“There have been several antibodies that appear very effective at reducing amyloid deposits in mouse studies and now in humans,” says coauthor David Holtzman, a professor in and head of the neurology department. “Some now also appear to slow cognitive decline in people with very mild dementia or mild cognitive impairment due to Alzheimer’s. However, the cognitive effects are not large, and one wonders if meningeal lymphatic system dysfunction may be related in part to the somewhat limited effects on cognition currently being observed. The meningeal lymphatic system seems to be influencing not just the progression of the amyloid component of Alzheimer’s pathology but also the response to immunotherapy.

“Maybe an understanding of this system is a part of what the field of Alzheimer’s drug development has been missing, and with increased attention to it we will better translate some of these promising drug candidates into therapies that provide meaningful benefits to people living with this devastating disease.”

Support for the work came from the National Institute on Aging of the National Institutes of Health, PureTech Health, the Cure Alzheimer’s Fund, the Ed Owens Family Foundation, and the Archer Foundation.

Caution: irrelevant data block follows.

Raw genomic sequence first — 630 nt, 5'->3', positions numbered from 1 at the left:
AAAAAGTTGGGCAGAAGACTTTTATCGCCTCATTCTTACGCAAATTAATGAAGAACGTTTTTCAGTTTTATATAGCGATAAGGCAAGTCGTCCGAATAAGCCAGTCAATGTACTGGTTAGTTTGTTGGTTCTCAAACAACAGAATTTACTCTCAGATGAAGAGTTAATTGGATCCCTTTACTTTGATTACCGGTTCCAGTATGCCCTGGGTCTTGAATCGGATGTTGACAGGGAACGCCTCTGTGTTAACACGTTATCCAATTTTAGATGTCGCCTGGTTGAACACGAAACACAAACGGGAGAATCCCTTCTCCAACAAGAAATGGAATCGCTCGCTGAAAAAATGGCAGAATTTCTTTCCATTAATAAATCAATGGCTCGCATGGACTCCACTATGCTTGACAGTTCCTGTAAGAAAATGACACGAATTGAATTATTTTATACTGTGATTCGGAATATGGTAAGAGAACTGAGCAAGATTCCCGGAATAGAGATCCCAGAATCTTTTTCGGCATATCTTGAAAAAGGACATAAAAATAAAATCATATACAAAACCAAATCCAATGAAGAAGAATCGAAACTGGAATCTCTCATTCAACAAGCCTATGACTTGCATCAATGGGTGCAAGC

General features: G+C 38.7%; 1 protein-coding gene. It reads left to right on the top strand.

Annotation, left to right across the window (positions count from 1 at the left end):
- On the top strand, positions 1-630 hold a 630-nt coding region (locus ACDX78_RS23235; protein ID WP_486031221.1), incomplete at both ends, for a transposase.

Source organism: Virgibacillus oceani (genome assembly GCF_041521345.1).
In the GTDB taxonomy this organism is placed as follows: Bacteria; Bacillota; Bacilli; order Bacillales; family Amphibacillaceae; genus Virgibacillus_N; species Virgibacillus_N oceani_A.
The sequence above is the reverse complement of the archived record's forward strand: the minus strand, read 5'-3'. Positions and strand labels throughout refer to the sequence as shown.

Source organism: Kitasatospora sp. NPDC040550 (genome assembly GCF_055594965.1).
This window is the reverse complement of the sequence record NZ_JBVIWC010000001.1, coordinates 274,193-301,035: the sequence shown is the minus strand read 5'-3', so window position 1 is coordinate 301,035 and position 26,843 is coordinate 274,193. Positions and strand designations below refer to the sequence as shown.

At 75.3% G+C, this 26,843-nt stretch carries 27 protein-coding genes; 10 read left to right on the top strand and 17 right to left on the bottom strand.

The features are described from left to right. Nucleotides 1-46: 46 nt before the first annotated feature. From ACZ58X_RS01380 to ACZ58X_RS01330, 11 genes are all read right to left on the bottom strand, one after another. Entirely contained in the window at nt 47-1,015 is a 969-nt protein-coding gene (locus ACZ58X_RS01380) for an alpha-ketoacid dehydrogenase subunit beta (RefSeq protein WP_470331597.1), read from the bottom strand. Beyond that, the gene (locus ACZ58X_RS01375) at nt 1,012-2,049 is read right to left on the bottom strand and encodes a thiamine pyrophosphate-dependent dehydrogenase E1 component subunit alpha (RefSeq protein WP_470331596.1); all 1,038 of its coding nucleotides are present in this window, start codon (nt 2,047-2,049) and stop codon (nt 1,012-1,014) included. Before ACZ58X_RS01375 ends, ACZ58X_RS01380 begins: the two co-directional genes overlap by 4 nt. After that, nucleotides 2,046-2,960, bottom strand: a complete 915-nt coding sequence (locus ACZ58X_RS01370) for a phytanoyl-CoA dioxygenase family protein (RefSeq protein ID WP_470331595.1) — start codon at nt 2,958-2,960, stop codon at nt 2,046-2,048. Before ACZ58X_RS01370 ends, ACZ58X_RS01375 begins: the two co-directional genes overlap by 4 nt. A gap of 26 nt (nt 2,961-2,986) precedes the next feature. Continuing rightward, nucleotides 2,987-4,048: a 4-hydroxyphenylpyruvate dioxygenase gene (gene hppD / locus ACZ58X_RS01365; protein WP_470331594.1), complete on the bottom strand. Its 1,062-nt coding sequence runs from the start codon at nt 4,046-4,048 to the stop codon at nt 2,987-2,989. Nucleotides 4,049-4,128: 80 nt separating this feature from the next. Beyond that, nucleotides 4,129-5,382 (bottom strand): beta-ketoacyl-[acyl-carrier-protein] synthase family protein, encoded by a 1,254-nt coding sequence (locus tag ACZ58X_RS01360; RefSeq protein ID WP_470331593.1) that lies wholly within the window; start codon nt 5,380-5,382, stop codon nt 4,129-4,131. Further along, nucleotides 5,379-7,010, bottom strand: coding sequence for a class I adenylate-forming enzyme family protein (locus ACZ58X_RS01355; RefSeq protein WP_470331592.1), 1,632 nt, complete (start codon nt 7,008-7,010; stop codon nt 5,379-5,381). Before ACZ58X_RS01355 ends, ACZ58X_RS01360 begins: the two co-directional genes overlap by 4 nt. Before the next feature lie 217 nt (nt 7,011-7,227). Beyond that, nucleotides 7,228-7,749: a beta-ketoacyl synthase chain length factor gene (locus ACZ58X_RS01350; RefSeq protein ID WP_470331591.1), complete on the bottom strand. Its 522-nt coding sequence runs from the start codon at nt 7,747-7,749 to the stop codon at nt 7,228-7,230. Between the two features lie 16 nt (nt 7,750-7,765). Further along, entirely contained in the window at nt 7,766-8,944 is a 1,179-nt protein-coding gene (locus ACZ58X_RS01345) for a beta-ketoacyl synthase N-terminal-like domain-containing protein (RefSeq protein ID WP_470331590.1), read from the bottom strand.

Jonathan Kipnis is a member of a scientific advisory group for PureTech. Kipnis, and coauthors Sandro Da Mesquita and Antoine Louveau, hold patents and patent applications related to the findings described herein. Coauthor David Holtzman is an inventor on a patent for anti-amyloid beta antibodies licensed to Eli Lilly by Washington University. Holtzman and Hong Jiang are inventors on a patent for anti-apoE antibodies licensed to NextCure. Holtzman and Jiang are listed as inventors on a patent licensed by Washington University to C2N Diagnostics on the therapeutic use of anti-tau antibodies. Holtzman co-founded and is on the scientific advisory board of C2N Diagnostics. C2N Diagnostics has licensed certain anti-tau antibodies to AbbVie for therapeutic development. Holtzman is on the scientific advisory board of Denali and consults for Genentech, Merck and Cajal Neuroscience. Carlos Cruchaga receives research support from Biogen, EISAI, Alector and Parabon. Cruchaga is a member of the advisory board of Vivid Genetics, Halia Therapeutics and ADx Healthcare. Jasmeer P. Chhatwal has served on a medical advisory board for Otsuka Pharmaceuticals.

Source: Washington University in St. Louis